Indiaâ€™s foreign exchange reserves rise to record high of US $429.91 billionDate: 13 July 2019 Tags: Basics of Economics
According to recently released Reserve Bank of India (RBI) data, India’s foreign exchange (forex) reserves rose by US$ 2.23 billion to reach record high US$ 429.91 billion in week ended 05 July 2019. The rise was on account of rise in value of gold and currency assets
Breakaway of forex reserves (in the reporting week)
- Foreign currency assets: It is major component of the overall reserves. It increased by US $906.8 million to US $400.809 billion,
- Gold reserves: It increased by US $1.345 billion, taking total to US $24.304 billion.
- Special drawing rights (SDRs) with International Monetary Fund: It came down by US $4.7 million to US $1.451 billion.
- Reserve position with IMF: It also dipped by US $15.3 million to US $3.346 billion.
They are reserve assets held by central bank of the country in foreign currencies. These reserve acts as buffer to be used in challenging times. They are also used as back liabilities and also to influence monetary policy. Almost all countries in world, regardless of size of their economy, hold significant forex reserves.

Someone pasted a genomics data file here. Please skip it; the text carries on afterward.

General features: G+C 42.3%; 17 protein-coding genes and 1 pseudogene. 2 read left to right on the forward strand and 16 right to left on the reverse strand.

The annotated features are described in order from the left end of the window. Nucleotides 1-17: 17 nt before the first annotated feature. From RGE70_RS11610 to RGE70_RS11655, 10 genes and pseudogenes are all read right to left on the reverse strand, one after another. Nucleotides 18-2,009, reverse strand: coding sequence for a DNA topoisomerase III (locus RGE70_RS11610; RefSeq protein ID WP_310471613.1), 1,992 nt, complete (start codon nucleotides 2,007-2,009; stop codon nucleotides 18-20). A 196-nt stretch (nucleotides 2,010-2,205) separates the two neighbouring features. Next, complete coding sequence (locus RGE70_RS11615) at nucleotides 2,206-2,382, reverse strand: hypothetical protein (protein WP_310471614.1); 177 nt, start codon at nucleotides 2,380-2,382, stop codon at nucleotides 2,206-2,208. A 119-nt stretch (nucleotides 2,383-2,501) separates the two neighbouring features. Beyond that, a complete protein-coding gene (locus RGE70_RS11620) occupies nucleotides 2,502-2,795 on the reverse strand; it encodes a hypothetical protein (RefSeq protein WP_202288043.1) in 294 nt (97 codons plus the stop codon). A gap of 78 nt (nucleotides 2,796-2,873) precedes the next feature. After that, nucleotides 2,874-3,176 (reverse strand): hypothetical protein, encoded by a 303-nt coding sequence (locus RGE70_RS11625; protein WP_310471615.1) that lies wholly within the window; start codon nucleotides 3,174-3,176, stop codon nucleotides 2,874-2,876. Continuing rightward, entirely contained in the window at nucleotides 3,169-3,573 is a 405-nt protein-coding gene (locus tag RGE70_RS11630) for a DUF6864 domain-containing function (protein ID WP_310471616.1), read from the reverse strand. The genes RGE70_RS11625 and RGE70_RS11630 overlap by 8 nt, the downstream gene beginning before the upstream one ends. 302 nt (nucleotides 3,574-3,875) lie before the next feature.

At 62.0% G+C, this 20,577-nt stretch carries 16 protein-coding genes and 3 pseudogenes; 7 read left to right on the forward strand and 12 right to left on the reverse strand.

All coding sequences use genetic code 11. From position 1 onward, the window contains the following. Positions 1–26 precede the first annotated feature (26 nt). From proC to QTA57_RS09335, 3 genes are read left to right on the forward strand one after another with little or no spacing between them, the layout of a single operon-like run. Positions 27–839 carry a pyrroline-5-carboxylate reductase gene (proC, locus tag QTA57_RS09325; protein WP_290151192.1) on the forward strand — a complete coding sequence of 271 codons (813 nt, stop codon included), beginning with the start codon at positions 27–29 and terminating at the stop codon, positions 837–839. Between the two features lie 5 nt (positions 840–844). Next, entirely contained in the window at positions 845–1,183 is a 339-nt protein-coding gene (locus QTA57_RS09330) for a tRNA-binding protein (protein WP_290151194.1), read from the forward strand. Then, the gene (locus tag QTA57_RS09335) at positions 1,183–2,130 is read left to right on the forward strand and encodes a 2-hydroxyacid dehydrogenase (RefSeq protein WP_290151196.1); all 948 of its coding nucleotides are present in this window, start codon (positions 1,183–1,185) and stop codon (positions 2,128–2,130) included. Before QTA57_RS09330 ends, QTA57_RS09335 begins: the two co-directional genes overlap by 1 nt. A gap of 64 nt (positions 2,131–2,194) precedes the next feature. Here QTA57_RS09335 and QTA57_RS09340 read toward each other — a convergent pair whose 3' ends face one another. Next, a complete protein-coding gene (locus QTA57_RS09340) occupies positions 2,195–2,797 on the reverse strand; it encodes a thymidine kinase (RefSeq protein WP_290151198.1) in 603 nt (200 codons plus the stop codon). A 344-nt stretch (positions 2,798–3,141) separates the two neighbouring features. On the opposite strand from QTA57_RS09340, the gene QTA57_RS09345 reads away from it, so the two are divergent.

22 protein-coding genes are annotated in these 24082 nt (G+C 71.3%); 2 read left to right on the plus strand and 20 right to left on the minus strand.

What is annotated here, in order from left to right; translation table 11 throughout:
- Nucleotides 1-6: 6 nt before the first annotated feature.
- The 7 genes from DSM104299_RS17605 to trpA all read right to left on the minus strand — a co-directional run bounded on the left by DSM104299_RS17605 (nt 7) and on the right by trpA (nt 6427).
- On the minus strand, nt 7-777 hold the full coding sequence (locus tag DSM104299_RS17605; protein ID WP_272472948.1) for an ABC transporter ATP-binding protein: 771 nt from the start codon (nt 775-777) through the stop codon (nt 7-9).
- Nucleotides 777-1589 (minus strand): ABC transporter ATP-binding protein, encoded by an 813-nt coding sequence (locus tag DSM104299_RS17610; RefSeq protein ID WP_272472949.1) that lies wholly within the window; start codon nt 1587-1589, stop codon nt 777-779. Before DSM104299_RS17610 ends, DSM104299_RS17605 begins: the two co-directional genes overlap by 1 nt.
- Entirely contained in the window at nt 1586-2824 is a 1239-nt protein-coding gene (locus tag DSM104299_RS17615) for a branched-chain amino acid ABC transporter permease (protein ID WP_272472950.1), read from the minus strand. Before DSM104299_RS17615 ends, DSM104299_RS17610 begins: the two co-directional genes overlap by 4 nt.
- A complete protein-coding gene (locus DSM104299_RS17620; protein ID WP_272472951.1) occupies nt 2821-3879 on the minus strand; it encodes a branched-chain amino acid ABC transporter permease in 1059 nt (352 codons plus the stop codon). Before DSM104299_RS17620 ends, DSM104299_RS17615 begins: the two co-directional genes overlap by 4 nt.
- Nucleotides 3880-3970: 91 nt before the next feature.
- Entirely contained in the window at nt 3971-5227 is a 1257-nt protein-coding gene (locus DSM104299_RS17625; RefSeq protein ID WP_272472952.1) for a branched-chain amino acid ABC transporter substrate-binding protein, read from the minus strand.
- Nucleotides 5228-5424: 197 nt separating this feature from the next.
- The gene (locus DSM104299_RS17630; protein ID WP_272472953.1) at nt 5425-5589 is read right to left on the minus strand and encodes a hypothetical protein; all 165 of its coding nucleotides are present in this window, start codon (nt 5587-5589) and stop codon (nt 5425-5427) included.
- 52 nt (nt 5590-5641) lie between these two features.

Components of India’s FOREX Reserves: Foreign currency assets (FCAs), Special Drawing Rights (SDRs), Gold Reserves and RBI’s Reserve position with International Monetary Fund (IMF). FCAs constitute largest component of India’s forex Reserves. It is expressed in dollar terms and includes effect of appreciation/depreciation of non-US units like the euro, pound and the yen held in the reserves.